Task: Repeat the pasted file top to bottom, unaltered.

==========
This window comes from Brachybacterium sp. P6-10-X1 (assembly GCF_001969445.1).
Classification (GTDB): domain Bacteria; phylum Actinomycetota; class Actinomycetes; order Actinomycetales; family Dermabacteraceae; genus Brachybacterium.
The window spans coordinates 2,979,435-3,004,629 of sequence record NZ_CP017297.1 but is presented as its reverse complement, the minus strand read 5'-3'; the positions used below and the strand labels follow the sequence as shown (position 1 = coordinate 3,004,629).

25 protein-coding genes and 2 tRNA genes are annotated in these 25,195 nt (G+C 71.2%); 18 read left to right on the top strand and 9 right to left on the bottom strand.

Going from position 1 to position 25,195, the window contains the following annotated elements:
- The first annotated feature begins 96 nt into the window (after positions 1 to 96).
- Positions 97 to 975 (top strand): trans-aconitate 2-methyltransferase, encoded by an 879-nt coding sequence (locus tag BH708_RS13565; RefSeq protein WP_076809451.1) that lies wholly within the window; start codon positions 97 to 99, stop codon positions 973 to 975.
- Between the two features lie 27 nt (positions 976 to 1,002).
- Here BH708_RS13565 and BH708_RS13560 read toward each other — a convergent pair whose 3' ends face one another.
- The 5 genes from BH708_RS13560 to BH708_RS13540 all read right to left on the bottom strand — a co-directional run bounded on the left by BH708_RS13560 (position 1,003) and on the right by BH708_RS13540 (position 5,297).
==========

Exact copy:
This window comes from Brachybacterium sp. P6-10-X1 (assembly GCF_001969445.1).
Classification (GTDB): domain Bacteria; phylum Actinomycetota; class Actinomycetes; order Actinomycetales; family Dermabacteraceae; genus Brachybacterium.
The window spans coordinates 2,979,435-3,004,629 of sequence record NZ_CP017297.1 but is presented as its reverse complement, the minus strand read 5'-3'; the positions used below and the strand labels follow the sequence as shown (position 1 = coordinate 3,004,629).

25 protein-coding genes and 2 tRNA genes are annotated in these 25,195 nt (G+C 71.2%); 18 read left to right on the top strand and 9 right to left on the bottom strand.

Going from position 1 to position 25,195, the window contains the following annotated elements:
- The first annotated feature begins 96 nt into the window (after positions 1 to 96).
- Positions 97 to 975 (top strand): trans-aconitate 2-methyltransferase, encoded by an 879-nt coding sequence (locus tag BH708_RS13565; RefSeq protein WP_076809451.1) that lies wholly within the window; start codon positions 97 to 99, stop codon positions 973 to 975.
- Between the two features lie 27 nt (positions 976 to 1,002).
- Here BH708_RS13565 and BH708_RS13560 read toward each other — a convergent pair whose 3' ends face one another.
- The 5 genes from BH708_RS13560 to BH708_RS13540 all read right to left on the bottom strand — a co-directional run bounded on the left by BH708_RS13560 (position 1,003) and on the right by BH708_RS13540 (position 5,297).